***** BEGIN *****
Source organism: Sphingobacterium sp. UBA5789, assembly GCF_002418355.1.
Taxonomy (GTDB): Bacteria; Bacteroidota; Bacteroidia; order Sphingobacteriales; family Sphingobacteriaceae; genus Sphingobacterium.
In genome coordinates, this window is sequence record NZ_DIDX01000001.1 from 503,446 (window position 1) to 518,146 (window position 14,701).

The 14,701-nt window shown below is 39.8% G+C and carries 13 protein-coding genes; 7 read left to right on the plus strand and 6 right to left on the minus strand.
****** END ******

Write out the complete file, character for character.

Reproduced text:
Source organism: Sphingobacterium sp. UBA5789, assembly GCF_002418355.1.
Taxonomy (GTDB): Bacteria; Bacteroidota; Bacteroidia; order Sphingobacteriales; family Sphingobacteriaceae; genus Sphingobacterium.
In genome coordinates, this window is sequence record NZ_DIDX01000001.1 from 503,446 (window position 1) to 518,146 (window position 14,701).

The 14,701-nt window shown below is 39.8% G+C and carries 13 protein-coding genes; 7 read left to right on the plus strand and 6 right to left on the minus strand.